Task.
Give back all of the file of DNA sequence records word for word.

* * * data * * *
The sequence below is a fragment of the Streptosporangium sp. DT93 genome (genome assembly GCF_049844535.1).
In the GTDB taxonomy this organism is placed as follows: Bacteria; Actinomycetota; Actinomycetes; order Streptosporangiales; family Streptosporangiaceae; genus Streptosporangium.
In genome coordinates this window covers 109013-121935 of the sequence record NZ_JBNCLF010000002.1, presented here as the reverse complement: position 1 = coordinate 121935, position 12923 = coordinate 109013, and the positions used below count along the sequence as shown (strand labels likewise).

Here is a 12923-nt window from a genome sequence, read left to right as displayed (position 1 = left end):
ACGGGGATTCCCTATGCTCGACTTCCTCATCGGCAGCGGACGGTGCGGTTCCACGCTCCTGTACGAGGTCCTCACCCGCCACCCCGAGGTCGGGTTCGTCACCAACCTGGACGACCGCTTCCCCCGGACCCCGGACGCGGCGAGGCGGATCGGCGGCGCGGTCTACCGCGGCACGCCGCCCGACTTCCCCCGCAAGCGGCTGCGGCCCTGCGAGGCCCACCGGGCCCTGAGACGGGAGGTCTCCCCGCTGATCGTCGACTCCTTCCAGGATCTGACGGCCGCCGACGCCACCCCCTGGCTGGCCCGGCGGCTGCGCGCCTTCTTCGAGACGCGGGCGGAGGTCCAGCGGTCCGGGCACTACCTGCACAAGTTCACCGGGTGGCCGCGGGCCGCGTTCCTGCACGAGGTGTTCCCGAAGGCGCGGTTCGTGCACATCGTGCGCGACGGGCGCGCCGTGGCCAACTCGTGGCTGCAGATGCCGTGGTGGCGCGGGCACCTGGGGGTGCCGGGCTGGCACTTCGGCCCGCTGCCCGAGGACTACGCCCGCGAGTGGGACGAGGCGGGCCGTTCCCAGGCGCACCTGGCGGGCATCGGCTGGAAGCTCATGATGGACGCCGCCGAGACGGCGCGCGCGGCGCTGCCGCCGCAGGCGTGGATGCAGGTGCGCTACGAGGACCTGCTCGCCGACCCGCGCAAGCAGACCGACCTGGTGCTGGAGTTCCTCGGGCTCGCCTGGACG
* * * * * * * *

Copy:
The sequence below is a fragment of the Streptosporangium sp. DT93 genome (genome assembly GCF_049844535.1).
In the GTDB taxonomy this organism is placed as follows: Bacteria; Actinomycetota; Actinomycetes; order Streptosporangiales; family Streptosporangiaceae; genus Streptosporangium.
In genome coordinates this window covers 109013-121935 of the sequence record NZ_JBNCLF010000002.1, presented here as the reverse complement: position 1 = coordinate 121935, position 12923 = coordinate 109013, and the positions used below count along the sequence as shown (strand labels likewise).

Here is a 12923-nt window from a genome sequence, read left to right as displayed (position 1 = left end):
ACGGGGATTCCCTATGCTCGACTTCCTCATCGGCAGCGGACGGTGCGGTTCCACGCTCCTGTACGAGGTCCTCACCCGCCACCCCGAGGTCGGGTTCGTCACCAACCTGGACGACCGCTTCCCCCGGACCCCGGACGCGGCGAGGCGGATCGGCGGCGCGGTCTACCGCGGCACGCCGCCCGACTTCCCCCGCAAGCGGCTGCGGCCCTGCGAGGCCCACCGGGCCCTGAGACGGGAGGTCTCCCCGCTGATCGTCGACTCCTTCCAGGATCTGACGGCCGCCGACGCCACCCCCTGGCTGGCCCGGCGGCTGCGCGCCTTCTTCGAGACGCGGGCGGAGGTCCAGCGGTCCGGGCACTACCTGCACAAGTTCACCGGGTGGCCGCGGGCCGCGTTCCTGCACGAGGTGTTCCCGAAGGCGCGGTTCGTGCACATCGTGCGCGACGGGCGCGCCGTGGCCAACTCGTGGCTGCAGATGCCGTGGTGGCGCGGGCACCTGGGGGTGCCGGGCTGGCACTTCGGCCCGCTGCCCGAGGACTACGCCCGCGAGTGGGACGAGGCGGGCCGTTCCCAGGCGCACCTGGCGGGCATCGGCTGGAAGCTCATGATGGACGCCGCCGAGACGGCGCGCGCGGCGCTGCCGCCGCAGGCGTGGATGCAGGTGCGCTACGAGGACCTGCTCGCCGACCCGCGCAAGCAGACCGACCTGGTGCTGGAGTTCCTCGGGCTCGCCTGGACG